Visas Are a Big Fat Pain
Two years in South Africa has turned me lazy. I can speak the language, drive around (even if it is on the wrong – I mean “other” – side of the road), recommend good restaurants to tourists and even fake a South African accent when absolutely necessary. I have a South African bank account, hair stylist and temporary residency. I’m all settled in.
But now as I embark on the next Big Adventure, complete with new language, food and continent, I am faced with an all-too-familiar challenge: getting the visa.
Truth is I’m lucky. Having an American passport scores you a Get-In-Without-Visa card for most places. For up to three months I can prance my way in and around almost any country in the world, while my South African boyfriend has to attend an in-person interview to enter just about anywhere. I can hop on a plane to Germany, Guatemala or Thailand today without any necessary paperwork. But even my red, white and blue passport needs a visa to legally work in Vietnam.
I knew this going in, but I didn’t worry. After all, I already have a job lined up and that job has a full HR department dedicated to getting its foreign teachers visas. I also have travel experience. I’ve done the work visa thing before, and each time it was easy. In England I went the BUNAC route which was all well and good (except for that tiny part about carrying proof with me, which almost got me deported). In South Africa I went the full-blown lawyer route, complete with notaries and medical exams – and I lived to tell the tale. So, really, I thought this next round would be easy.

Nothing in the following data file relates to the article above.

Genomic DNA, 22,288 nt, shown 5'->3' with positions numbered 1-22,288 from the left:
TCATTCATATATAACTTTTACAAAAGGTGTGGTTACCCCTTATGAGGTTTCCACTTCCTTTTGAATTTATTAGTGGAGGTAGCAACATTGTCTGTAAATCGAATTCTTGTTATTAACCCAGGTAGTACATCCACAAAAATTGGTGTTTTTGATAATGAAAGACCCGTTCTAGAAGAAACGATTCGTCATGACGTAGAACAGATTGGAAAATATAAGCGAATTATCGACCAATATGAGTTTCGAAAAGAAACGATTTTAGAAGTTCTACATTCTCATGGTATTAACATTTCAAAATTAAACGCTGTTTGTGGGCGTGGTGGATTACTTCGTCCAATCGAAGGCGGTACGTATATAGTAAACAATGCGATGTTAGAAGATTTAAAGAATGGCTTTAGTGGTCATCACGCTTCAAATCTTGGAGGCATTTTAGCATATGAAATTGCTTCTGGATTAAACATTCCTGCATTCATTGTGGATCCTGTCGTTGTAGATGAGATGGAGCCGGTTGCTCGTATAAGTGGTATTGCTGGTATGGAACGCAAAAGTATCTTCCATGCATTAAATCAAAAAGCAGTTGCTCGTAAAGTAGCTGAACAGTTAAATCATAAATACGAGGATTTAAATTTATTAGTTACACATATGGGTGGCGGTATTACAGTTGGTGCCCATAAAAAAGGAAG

However from the midst of this paper laden process I will tell you the truth: visas are a big fat pain.
Visas, oh visas. I understand why you exist. I get that you are here to protect your country’s citizens from losing all jobs to foreigners. I don’t even begrudge your weird hierarchy that gives preference to countries with booming economies (and strong militaries). But why do you have to be so anal?
Why does “proof of degree” have to be the diploma – the ORIGINAL diploma – that’s somewhere in my parents’ attic? Don’t my official transcripts tell you the same thing? And why, oh why, can’t a police clearance certificate be printed from the internet if it’s an official US police website? Your obsessive compulsion has thrown me into the pit of the South African police system (how I miss you, American cops and your easy Clearance Certificates!) and sent me begging to my academic advisor who I haven’t seen in five years.
In one month I will say goodbye to my zebra, giraffe and elephant friends as I fly into the great Asian unknown. Fast forward one week from then and all visa nonsense will be done and dusted. Soon after I will forget this frustrating process and romanticize the whole thing. But for now, as I waste a beautiful day being fingerprinted in the Milnerton police station, I will say it again: visas are a big, fat pain.